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Video: ‘Sister Wives’ family investigated for polygamy

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    >>> but we begin this half hour with the polygamist family from utah we first met here on "today" last week. "today" national correspondent amy robach has teet details.

    >> the browns are featured in a new reality show "sister wives." their show's success may now come with a hefty price. when sister wives aired sunday on tlc, it was a big hit with viewers. the reality show about a family of polygamists was the most watched series premier on the cable network this year.

    >> 20 years ago i married mary and then 17 years ago, i married janell and then 16 years ago i married christine.

    >> reporter: and he recently added a fourth wife. but it wasn't just fans tuning in to see how cody brown was handling his four wives. it turns out the police department was watching too. they have launched an investigation into the polygamist marriage.

    >> of course the program brought a lot of it out into the open and so we're going to continue to investigate it.

    >> reporter: commenting on the police investigation, the browns released this statement. we are disappointed in the announcement of an investigation, but when we decided to do this show, we knew there would be risks. but for the sake of our family and most important our kids, we felt it was a risk worth taking. last week on "today," brown and his wives told meredith why they were doing the show.

    >> i'm not trying to sell it to the world. when you're in a closed society, you feel kind of --

    >> oppressed.

    >> oppressed, exactly.

    >> it's dangerous, we really -- we're hoping that we can create more transparency for those in our faith.

    >> there's a lot of bad media about polygamy and this way of life and we're hoping to kind of dispel some of that and say, hey, that's not us, that's not our family.

    >> they didn't go into this blindly, they knew what they were doing, but they felt so strongly that they wanted to help educate people that, hey, here's a family that's happy and they get along. so i admire them and respect them for that choice.

    >> reporter: under utah law, polygamy is illegal, even though more than an estimated 25,000 people are currently practicing polygamy in the heavily mormon state. in the past, utah attorney general's office has declined to prosecute polygamy alone. the last prosecution was in 2001 when tom green married to five women was convicted on bigamy and child rape charges. he promoted his lifestyle on national television.

    >> and in green's case, he served six years in prison in ending in 2007 . once the investigation is complete, it will be up to the utah attorney general's office to decide if criminal charges will be filed.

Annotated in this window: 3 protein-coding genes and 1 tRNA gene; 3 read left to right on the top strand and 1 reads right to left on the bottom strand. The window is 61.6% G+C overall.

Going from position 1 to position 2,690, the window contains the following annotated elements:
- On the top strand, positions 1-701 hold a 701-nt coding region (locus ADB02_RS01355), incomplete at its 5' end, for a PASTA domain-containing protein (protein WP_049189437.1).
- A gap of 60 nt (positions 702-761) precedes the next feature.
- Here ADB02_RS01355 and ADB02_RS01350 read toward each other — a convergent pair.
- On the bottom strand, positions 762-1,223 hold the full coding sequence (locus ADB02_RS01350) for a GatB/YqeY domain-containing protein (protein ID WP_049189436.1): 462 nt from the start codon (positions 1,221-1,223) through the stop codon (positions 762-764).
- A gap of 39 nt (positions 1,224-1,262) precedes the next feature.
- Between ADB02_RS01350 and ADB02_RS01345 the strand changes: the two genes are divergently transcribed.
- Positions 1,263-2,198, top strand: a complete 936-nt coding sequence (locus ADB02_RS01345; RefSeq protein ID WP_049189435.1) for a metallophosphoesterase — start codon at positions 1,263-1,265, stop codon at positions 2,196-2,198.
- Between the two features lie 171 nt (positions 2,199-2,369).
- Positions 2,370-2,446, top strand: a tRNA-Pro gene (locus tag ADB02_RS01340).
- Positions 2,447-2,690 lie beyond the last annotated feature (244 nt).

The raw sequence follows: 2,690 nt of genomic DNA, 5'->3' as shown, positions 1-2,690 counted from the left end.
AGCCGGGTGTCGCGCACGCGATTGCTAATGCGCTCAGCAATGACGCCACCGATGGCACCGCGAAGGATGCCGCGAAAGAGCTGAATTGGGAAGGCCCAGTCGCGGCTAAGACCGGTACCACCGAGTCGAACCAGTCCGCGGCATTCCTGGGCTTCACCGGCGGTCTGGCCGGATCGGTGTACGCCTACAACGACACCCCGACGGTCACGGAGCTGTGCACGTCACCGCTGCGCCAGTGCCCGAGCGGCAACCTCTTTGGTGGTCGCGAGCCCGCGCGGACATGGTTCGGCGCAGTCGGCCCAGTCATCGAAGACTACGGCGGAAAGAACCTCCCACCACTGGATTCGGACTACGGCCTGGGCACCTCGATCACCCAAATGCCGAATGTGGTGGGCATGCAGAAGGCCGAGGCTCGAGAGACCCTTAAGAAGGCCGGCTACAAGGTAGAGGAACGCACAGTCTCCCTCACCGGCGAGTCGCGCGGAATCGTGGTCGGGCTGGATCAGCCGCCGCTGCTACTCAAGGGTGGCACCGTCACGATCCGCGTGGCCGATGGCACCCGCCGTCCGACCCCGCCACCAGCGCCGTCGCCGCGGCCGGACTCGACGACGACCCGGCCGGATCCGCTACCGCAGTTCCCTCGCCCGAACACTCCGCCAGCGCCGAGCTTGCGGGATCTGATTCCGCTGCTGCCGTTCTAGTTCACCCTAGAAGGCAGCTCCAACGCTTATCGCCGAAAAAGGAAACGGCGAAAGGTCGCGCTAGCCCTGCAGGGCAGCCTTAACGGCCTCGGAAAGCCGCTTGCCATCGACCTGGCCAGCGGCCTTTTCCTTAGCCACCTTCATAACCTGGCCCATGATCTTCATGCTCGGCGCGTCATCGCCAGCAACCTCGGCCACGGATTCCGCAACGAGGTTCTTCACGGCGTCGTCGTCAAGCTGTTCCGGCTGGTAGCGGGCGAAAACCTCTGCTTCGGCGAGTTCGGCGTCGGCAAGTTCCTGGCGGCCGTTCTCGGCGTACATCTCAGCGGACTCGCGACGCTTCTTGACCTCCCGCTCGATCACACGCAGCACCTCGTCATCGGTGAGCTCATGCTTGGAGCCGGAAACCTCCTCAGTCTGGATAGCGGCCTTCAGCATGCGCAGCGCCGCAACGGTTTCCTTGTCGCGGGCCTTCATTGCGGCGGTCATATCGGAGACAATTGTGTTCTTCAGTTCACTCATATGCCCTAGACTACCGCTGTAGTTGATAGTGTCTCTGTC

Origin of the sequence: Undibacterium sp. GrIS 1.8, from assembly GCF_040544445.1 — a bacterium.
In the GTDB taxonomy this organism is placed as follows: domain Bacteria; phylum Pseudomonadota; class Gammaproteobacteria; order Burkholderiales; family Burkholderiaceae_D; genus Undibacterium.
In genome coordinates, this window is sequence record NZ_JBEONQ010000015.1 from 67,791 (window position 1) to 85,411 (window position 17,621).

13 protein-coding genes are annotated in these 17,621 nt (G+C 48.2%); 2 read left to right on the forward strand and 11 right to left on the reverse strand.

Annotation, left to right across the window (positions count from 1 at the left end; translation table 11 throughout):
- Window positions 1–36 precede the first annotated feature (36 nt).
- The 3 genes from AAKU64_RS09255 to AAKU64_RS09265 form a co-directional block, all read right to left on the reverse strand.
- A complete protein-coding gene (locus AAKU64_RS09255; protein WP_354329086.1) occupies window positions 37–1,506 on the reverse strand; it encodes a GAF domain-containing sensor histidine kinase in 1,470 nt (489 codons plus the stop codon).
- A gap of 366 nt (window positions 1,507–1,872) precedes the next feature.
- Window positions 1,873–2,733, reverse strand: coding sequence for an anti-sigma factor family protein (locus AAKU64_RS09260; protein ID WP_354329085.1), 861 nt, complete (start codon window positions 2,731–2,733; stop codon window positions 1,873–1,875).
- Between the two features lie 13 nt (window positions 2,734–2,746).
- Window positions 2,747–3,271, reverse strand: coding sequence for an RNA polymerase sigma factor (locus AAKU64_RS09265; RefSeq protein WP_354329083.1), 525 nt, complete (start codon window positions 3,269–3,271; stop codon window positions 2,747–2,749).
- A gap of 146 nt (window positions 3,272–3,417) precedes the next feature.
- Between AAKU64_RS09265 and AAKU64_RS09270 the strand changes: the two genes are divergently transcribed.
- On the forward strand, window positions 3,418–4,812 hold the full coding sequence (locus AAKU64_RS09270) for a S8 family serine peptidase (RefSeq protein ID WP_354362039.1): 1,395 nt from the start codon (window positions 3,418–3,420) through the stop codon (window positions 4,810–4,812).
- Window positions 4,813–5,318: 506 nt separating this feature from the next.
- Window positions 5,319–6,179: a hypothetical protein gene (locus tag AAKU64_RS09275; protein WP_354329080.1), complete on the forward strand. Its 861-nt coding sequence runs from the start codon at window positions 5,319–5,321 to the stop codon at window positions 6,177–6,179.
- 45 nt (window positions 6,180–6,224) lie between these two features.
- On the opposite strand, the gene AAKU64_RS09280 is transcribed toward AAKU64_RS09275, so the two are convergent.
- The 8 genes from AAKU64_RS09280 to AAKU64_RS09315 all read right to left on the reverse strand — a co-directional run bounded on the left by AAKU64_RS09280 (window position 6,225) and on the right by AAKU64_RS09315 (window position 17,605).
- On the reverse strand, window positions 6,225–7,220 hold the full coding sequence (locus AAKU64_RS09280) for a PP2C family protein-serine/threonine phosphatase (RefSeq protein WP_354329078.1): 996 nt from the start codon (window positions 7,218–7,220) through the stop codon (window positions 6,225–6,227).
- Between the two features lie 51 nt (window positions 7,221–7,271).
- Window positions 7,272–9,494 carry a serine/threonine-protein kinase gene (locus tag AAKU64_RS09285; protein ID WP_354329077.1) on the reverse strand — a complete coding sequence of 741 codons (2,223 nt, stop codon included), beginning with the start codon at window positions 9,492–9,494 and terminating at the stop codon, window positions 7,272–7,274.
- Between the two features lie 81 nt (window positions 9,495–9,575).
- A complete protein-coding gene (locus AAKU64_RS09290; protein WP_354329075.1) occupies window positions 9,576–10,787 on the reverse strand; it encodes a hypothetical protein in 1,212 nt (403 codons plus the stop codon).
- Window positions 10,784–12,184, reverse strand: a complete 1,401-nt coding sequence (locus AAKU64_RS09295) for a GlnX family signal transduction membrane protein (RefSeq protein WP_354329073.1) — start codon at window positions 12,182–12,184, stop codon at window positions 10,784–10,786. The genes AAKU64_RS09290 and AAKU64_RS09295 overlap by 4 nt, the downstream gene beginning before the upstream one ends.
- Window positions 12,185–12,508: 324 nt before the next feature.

>> and you saw the friend of the brown family and co-founder of principal voices, a nonprofit polygamy organization. and the head of the special victims unit of the salt lake city attorney's office . good morning to you both. if i can start with you, you are a friend of the brown family , you encouraged them to do this show, in fact you were the one that initially got them in touch with the producers of the show. you talked to cody brown last night. what does he say about how the family is coping right now in light of this investigation?

    >> well, he first of all said that he was very humbled and very sobered by the whole experience. but that he had found peace in his heart. and even though it has been a real shock to them to find out about the investigation, they are a strong family, when i talked to christine, she said she felt like she had been hit in the stomach, but they are a very prayerful family and they have a lot of family solidarity, so they'll be okay.

    >> he knew that polygamy is against the law in the state of utah and obviously by exposing his family she was possibly going to subject them to an investigation. does he have any regrets about it now?

    >> he said he had absolutely no regrets, there's an important story he wants to tell and that's why he felt it was worth the risk and that's something that principal voices is trying to do too as well, is to educate people that this lifestyle is a viable lifestyle between contenting adults. it's a strongly held religious belief and we would like to be able to form our families like other alternative families.

    >> let's talk about this law in utah , because technically as i said, it is illegal, polygamy is illegal, you can be sentenced to up to five years in jail. but the prosecutor's office has said it will not prosecute these cases involving consenting adult unless there involves child abuse . why is this investigation going forward?

    >> ann, this is for greg , i apologize. greg ?

    >> excuse me, i'm sorry.

    >> i would say that the only reason they would go forward in a case like this is because, you're right, we don't prosecute polygamy in utah , we don't prosecute crimes between consent consenticonsen consenting adults . but we have sort of gone over the line in this case because now they're doing it, they're flaunting this and it is a felony on national tv . we don't prosecute bingo parlors, we don't prosecute people who gamble in their homes. but if they want to do that type of thing on national tv , certainly if you're going to have the law, you've got to at least look into it. so the lehigh police department and ultimately the utah county attorney's office are going to have to make some decisions. the laws are on the books and if you're not going to prosecute when these people are doing it so blatantly then you're never going to prosecute the case. i don't know that they will necessarily.

    >> do you think prosecutors need to do anything more than watch the television show to build their case?

    >> i'm sure they'll subpoena the tapes of the other segments that have been cut or whatnot. if i was prosecuting a case like this, you could show this segment, the series in front of a jury and i don't see that there would be any defense to the felony crime of bigamy that's been committed here.